Saturday, March 1, 2008
I just wanted to post a picture of our entrance. The metal mustang on the fence was a gift from several very special horsewomen in Sacramento. The big wheel was a gift from my sister in Upland, California. The Wagon Wheel symbolizes to me a continuum of spirit between earth's nature and man's history intertwined with horses. Horses were used by man to pull our belongings, to fight our wars, to carry us to new places. The domesticated horse has never had it so good as they do now, and I hope we never return them to the abused beast of burden that they were in the past. No matter what we do as humans we are governed by the laws of nature. And here at Elkhead Farms, we honor the beauty and spirit and truth of the earth. Our appreciation and many blessings to our friends, family and all spirits.
Thursday, February 28, 2008
It was my fault, not his. When I walk out into the pasture, the boys ( Reese and his pasture mate, JerryJeff) like to run all over the fields. They crash thru the woods and pop out and run down the hill. So when I rode him the first time thru those woods today, I thought he wanted to run down the hill......so I thought. First mistake. I decided to go with him..picturing us running down and away. So I did the one thing I tell every new rider NOT to do. I leaned forward. Second mistake. ( As my good friend, Kris asked " Didn't you see Snowy River??)
Well, he put his head down. My feet got behind me. He started crow-hopping and slowing down... downhill. Me, I just kept going forward cuz now I was leaning downhill and with his head so far far down there, I was now riding his neck. I hung on to his neck the best I could, and flipped over on my back and landed BAMM!! square on my back and head... so very lucky. The spongy pasture was pretty resilient, he didn't step on me and no serious damage ensued. (But I expect I'll be feeling it tomorrow.)(Yes folks, I was wearing my helmet..and glad I did!)
** Just an added note **
Thinking back on this I'm not young and bouncy like I usta be. I think as we get older the earth acts like a huge magnet and we just thud right on down to the ground and stay there. Stuck. Unable to move. Jeez.
Reese calmed right down and looked at me like "What an idiot you are. What exactly would you call that maneuver?". After a breather, and making sure my brain wasn't rattling around in my skull, and there were no broken bones, I got back on and we tackled that downhill again.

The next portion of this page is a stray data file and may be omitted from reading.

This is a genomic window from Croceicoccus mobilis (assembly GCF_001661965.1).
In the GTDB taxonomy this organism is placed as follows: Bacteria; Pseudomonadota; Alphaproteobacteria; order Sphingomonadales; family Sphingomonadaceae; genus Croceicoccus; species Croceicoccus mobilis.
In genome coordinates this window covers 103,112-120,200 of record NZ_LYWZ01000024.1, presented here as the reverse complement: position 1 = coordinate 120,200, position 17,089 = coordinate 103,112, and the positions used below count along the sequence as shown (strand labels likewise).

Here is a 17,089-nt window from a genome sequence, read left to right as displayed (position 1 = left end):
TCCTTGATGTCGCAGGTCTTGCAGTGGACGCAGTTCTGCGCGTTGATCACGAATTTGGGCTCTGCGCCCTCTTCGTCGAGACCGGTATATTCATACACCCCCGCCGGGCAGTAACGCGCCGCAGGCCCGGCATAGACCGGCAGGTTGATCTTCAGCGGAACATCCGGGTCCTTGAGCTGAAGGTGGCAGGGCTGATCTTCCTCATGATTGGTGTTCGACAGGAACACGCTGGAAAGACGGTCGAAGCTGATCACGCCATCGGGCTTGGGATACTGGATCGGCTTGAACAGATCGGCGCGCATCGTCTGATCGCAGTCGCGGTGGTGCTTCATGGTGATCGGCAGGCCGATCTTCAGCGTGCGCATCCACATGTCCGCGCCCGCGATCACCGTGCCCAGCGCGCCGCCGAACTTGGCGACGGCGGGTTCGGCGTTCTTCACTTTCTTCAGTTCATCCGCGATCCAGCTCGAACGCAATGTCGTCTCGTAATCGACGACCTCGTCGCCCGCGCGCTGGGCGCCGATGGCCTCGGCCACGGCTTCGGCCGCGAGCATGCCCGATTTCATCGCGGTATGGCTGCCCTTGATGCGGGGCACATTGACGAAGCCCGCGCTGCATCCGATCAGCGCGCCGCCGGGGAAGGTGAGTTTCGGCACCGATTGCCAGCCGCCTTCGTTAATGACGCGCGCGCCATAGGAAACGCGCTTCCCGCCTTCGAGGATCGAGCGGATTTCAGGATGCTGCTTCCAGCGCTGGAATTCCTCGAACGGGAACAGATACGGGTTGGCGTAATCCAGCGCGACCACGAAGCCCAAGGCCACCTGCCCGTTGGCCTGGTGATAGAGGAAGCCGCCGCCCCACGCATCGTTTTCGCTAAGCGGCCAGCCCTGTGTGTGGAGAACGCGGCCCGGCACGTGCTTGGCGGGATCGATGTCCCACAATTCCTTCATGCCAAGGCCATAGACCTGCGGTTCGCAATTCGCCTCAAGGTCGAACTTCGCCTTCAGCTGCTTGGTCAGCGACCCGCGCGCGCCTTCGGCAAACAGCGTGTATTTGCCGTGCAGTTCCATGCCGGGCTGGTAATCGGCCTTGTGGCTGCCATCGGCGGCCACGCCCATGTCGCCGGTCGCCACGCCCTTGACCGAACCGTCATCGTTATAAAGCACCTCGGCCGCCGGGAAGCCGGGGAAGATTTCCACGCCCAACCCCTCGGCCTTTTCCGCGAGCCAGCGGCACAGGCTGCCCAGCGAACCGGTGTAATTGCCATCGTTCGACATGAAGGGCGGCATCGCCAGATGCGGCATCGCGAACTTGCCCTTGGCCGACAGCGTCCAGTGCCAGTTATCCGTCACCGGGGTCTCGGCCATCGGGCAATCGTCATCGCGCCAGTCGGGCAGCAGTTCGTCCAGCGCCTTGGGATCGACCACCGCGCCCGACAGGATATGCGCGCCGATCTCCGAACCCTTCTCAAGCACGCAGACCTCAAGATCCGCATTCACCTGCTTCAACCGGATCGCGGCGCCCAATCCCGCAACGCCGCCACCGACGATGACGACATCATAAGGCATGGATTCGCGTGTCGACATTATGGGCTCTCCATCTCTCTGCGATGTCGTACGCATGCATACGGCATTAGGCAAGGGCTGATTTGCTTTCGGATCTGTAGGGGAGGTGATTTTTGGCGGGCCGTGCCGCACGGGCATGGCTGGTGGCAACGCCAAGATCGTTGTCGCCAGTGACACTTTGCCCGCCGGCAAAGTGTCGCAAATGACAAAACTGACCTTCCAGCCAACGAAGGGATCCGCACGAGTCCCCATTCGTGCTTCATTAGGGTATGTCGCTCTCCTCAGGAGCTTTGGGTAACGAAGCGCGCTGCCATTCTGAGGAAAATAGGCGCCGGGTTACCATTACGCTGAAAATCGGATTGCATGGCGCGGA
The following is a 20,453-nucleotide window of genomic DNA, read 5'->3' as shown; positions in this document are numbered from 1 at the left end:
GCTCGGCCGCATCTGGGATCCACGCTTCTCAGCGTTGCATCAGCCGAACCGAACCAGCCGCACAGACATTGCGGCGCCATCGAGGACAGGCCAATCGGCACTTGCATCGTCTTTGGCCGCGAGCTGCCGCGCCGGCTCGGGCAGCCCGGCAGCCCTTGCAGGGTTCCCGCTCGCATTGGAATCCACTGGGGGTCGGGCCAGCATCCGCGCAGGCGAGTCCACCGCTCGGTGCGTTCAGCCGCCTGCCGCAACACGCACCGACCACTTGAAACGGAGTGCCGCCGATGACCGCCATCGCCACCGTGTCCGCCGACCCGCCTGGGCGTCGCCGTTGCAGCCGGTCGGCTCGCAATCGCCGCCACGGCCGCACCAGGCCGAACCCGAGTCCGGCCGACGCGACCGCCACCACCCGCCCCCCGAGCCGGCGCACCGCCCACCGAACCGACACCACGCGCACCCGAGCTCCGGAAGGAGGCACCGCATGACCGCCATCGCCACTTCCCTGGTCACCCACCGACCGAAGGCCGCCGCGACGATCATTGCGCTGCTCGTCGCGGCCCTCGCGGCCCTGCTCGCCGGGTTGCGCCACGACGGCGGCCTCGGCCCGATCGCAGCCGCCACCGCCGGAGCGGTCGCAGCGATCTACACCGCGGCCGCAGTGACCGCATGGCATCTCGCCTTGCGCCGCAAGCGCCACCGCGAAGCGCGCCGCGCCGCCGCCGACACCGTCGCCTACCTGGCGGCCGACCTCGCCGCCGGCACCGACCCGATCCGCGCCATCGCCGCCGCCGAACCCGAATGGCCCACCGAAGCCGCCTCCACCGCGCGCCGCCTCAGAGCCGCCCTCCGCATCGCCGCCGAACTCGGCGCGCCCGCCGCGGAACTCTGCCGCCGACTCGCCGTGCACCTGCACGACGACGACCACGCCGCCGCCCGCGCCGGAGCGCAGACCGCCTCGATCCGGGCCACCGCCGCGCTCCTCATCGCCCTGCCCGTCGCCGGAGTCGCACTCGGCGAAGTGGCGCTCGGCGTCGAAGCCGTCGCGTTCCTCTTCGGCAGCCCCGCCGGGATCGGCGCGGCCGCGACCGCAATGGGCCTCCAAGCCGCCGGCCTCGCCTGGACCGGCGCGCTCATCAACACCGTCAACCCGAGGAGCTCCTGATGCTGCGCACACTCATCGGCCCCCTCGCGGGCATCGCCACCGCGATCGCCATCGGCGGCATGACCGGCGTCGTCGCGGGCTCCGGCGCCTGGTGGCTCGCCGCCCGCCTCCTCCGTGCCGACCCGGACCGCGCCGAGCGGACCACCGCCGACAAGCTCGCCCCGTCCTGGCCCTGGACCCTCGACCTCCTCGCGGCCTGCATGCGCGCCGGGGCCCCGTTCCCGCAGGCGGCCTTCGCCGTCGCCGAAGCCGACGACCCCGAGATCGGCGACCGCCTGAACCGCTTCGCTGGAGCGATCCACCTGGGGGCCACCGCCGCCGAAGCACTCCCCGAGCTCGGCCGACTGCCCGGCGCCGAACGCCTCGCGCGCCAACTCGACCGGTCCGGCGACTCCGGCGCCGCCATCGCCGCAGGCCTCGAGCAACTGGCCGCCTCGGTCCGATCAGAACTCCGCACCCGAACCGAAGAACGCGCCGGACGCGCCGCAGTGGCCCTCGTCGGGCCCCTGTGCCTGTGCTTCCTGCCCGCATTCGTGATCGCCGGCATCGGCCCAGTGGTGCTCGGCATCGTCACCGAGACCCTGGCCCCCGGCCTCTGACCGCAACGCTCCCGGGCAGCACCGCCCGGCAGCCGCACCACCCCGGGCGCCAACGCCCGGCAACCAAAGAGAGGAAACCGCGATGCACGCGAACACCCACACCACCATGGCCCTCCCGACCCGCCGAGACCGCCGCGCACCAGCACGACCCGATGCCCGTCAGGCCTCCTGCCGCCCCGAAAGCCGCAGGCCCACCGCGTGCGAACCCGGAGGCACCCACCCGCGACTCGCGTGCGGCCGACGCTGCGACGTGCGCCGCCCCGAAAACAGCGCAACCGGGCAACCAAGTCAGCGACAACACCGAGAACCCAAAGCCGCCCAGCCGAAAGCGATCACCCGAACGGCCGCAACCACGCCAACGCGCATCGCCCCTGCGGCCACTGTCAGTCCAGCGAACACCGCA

Needless to say, I kept my feet under me, he kept his head up and a lesson was learned by both today.
Saturday, January 19, 2008
Wednesday, January 16, 2008
Take out the “now” in your asking. My horse will do anything I ask him as long as I take as long as needed to keep the horse calm, trusting and willing. Remember, the horse has no agenda, only we do. Kindness goes a really long way. Be fair. Its only between you and him. There needs to be understanding on both your sides. Show him the correct answer to your question. A gentle cajole with small progresses. Take what he gives you. Ignore the wrong responses. Don't fight with him. Reward and build. Be persistent and consistent but don't try to get it all done at once . Be happy with him. You will be surprised how quickly it all goes when you take the "now" out of your training.
Friday, January 11, 2008
"We need another and a wiser and perhaps more mystical concept of animals. Remote from universal nature, and living by complicated artiface, man in civilization surveys the creature through the glass of his knowledge and sees thereby a feather magnified and the whole image in distortion. We patronize them for their incompleteness, for their tragic fate of having taken form so far below ourselves. And therein we err, and greatly err. For the animal shall not be measured by man. In a world older and more complete than ours, they move finished and complete. Gifted with extensions of the senses we have lost or never attained, living by voices we shall never hear. They are not bretheren, they are not underlings; they are other nations, caught with ourselves in the net of life and time, fellow prisoners of the splendour and travail of the earth."Henry Beston-The Outermost House
Those of us that share our life with an animal will not find this concept odd. We find ourselves opening our minds and souls to the intuitiveness and intelligence of our fellow creatures, listening to their wisdom, expanding our perceptions, appreciating their being and reveling their divine nature.